[T]he man is leaning against a pollard willow by some slow river. The deep grass of meadow, broad-bladed and lush, is quite unlike the fescue turf of the chalk; held in its green gloom the daisies have grown weak and lanky, while the buttercups strike up towards the sun and the stiff clumps of the marguerites overtop them all. Close at hand, where a drainage ditch from the meadow cuts the river bank, is a succulent mass of kingcups, a little broken and spattered with clay by the cows that go there to drink. Just beyond, above a skirt of cow-parsley and bramble, a tall, straggling hawthorn hedge encloses an oak wood... a crowded huddle of... trunks, many of them ragged... The chief feature of this... spinney is its rookery. The bulky nests, whose silhouettes are... a part of the winter and spring landscapes, are now hidden in foliage.(This magnificent piece of descriptive writing goes on and on, and gets better each page. I picked this book up for a song).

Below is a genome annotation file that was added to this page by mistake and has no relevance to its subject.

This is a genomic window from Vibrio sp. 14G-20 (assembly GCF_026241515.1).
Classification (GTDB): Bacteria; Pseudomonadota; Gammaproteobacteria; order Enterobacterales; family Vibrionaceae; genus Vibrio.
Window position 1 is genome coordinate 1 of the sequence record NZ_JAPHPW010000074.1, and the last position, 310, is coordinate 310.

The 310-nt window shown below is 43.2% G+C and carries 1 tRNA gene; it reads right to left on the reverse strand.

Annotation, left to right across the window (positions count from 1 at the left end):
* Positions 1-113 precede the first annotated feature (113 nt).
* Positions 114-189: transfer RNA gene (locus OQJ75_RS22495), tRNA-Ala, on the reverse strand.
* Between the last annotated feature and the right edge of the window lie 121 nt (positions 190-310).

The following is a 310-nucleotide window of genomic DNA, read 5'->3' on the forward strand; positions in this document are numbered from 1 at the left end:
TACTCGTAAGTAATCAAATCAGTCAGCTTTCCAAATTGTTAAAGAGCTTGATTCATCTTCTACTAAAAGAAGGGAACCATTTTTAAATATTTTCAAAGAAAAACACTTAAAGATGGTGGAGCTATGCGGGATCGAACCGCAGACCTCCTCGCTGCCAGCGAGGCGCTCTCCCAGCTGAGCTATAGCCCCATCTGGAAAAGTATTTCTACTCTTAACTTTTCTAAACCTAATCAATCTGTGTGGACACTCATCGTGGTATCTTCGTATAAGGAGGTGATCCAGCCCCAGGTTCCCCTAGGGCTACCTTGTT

Max.Barker, E. Hawkes, C. & Hawkes, J. (1947) The Character of England, Clarendon Press, Oxford, pp.1-2.